“It might have taken me a long time to be on medication assisted treatment and not be using other drugs,” explained Schade. “But I needed that time because it took a long time to get me from this little girl who was just hurt to become a full-blown addict. You can’t just go ‘Oh, poof, I’m better.’”

She’s been clean for 10 years and runs Unlimited Alternatives in Grand Rapids, a drop-in center for people with mental health issues. She cautions against pressuring people to get off treatment too quickly.

Schade also speaks out against the stigma associated with using medication maintenance to achieve recovery.

“MAT is not ‘trading one drug for another,’ it’s replacing what’s chemically missing in your brain because of repeated drug use, and while you are replacing that, being able to be in a behavioral health program, working on yourself, talking to therapists, working through traumas,” she explained. “So you can get to a place, if you choose, to get off MAT.”

The state requires that methadone clinics test clients weekly for other drug use, ensure they attend counseling and have regular face-to-face visits with doctors.

Clinic operators are also required to have certain levels of security on site.

“We manage the risks that are there,” said Mike Reagan, Chief External Relations Officer at Cherry Health.

Methadone, an opioid itself, is prone to diversion — being sold on the street.

“Can methadone be abused? Absolutely,” said Reagan. “Do we pay attention to that? Yes.”

In fact, Reagan reported that Cherry Health was forced to discharge 12 percent of its total clients in the past six months for various issues, including non-compliance with rules.

Methadone clinics themselves are heavily regulated by both the federal and state governments.

According to records from Michigan’s Department of Licensing and Regulatory Affairs, each of West Michigan’s six methadone clinics have been declared “out of compliance” on various policies at some point in the past several years.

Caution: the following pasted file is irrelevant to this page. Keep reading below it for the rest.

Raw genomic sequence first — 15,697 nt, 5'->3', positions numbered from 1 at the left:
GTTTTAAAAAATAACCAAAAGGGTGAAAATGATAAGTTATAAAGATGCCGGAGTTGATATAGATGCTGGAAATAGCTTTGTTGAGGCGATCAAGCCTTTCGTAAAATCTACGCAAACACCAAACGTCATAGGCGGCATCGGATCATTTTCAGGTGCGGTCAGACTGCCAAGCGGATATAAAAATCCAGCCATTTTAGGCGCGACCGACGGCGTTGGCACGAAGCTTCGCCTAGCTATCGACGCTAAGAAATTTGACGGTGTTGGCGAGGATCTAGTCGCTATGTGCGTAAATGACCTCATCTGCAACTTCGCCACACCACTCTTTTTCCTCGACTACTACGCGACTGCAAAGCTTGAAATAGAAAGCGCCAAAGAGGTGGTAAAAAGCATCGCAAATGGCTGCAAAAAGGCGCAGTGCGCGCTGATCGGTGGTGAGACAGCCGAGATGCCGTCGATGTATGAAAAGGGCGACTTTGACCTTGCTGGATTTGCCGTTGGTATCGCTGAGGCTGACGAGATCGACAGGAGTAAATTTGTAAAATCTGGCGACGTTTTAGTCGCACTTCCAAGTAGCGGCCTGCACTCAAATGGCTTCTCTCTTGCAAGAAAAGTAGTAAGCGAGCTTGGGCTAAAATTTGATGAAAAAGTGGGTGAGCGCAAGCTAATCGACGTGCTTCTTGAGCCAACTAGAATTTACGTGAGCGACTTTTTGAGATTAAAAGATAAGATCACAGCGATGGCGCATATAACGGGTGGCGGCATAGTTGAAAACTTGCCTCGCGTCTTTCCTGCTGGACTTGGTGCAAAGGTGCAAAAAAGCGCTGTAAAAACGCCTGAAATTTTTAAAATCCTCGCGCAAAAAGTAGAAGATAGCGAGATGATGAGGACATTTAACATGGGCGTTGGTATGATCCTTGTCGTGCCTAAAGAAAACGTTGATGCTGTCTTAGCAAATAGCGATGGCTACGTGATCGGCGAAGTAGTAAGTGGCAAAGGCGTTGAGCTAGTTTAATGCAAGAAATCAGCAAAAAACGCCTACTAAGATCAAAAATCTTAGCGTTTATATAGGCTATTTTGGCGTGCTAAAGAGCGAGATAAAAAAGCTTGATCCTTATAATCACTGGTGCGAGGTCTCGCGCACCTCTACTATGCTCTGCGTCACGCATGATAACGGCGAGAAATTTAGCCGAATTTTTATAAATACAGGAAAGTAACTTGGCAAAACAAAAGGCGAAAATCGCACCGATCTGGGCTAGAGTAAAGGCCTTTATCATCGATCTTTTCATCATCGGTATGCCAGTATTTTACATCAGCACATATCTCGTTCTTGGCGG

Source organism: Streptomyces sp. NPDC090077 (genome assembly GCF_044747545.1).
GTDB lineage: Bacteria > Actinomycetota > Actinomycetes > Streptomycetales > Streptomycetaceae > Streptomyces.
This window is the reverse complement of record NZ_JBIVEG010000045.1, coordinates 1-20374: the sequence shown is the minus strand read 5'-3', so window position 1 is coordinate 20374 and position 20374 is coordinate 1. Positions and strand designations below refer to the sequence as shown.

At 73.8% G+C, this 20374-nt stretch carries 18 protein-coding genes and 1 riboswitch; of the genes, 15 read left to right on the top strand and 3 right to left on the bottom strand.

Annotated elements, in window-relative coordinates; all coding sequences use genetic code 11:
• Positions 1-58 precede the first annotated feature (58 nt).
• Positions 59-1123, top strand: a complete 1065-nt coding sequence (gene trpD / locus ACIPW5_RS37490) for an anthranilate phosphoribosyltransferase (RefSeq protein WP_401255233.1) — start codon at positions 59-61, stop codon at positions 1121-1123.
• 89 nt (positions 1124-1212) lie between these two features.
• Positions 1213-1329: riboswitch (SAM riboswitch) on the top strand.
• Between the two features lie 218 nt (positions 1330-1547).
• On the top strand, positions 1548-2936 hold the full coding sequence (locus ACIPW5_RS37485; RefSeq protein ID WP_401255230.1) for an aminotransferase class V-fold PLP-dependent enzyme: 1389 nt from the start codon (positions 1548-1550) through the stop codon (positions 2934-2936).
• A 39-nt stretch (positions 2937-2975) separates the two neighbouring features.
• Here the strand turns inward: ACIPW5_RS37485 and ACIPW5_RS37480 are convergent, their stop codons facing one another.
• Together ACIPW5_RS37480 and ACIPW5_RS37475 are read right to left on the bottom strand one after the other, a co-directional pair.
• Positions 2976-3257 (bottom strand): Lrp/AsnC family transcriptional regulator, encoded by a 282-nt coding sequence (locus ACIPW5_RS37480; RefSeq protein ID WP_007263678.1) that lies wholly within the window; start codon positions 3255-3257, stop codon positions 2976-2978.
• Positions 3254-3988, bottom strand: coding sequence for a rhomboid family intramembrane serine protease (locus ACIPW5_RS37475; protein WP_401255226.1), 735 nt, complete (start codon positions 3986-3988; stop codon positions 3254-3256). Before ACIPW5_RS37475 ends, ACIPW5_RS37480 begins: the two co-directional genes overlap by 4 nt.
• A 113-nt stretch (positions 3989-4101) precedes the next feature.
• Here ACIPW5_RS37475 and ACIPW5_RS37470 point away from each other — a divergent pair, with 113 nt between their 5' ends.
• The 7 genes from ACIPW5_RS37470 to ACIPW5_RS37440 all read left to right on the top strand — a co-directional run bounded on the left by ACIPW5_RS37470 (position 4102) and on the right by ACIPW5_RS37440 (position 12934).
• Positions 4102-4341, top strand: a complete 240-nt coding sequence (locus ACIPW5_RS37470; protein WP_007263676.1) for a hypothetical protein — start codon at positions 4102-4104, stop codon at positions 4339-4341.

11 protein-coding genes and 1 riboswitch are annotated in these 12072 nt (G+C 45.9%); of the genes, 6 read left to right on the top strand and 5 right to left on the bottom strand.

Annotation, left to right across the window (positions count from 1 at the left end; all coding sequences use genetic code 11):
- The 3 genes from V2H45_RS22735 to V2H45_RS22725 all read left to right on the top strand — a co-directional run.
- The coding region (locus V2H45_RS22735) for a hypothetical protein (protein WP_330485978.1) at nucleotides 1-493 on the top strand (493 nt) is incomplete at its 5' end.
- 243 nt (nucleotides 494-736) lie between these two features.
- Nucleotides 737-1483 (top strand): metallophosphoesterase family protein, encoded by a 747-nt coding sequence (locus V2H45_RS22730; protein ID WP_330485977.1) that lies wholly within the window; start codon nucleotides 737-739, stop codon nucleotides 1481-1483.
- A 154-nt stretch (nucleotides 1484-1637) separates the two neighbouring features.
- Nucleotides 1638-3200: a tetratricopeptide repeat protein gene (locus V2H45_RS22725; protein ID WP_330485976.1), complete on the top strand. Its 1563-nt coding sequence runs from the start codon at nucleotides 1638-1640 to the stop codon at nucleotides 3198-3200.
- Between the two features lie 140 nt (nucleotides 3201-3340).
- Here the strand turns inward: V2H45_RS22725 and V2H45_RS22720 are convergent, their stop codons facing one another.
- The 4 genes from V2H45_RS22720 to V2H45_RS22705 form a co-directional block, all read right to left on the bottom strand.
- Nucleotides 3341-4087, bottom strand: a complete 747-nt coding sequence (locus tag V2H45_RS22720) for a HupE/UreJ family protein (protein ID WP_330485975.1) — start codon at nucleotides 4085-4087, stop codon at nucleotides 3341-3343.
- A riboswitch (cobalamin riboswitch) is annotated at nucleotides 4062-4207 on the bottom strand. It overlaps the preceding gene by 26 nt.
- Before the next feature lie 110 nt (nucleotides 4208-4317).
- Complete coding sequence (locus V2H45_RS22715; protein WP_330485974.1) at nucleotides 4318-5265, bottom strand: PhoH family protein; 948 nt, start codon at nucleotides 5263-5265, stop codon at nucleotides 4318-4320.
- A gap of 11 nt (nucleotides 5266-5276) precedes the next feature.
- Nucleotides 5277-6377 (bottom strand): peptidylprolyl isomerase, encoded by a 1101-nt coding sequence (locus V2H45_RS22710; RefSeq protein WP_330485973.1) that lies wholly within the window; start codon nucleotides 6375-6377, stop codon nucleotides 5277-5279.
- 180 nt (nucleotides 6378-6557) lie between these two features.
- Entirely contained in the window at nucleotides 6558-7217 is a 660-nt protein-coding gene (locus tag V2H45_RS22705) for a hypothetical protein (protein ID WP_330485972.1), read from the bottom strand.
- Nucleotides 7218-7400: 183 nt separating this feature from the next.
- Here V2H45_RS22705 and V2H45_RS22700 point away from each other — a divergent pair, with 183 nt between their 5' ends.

The records, obtained by Target 8 through the Freedom of Information Act, show that the clinics are most often cited for being “out of ratio” or not having enough doctors, nurses or counselors per client.

But the state is currently reviewing the decades-old ratio regulations for potential revisions.

“I think the biggest number of citations you will see in our program is by people not meeting the right ratio but what we have to ask is, ‘Is a ratio the best measure?’” asked Larry Horvath, Director of the Bureau of Community and Health Systems within LARA.

He said the quality of care doesn’t always align with meeting a measure.

“You could be meeting the measure and still delivering poor quality care,” said Larry Horvath, Director of the Bureau of Community and Health Systems. “And you could not meet the measure and still be delivering good quality care.”

Horvath says the state is forming a small work group to examine its oversight of substance use disorder programs to determine if changes are warranted.

Meanwhile, Patrick Pierce is determined to be off methadone by Spring.

“I think I can do it,” he told Target 8. “If I just keep going down every day, two milligrams, maybe an occasional three milligrams, and when I start feeling funny stop, and then I’ll get back on track and I’ll drop again.”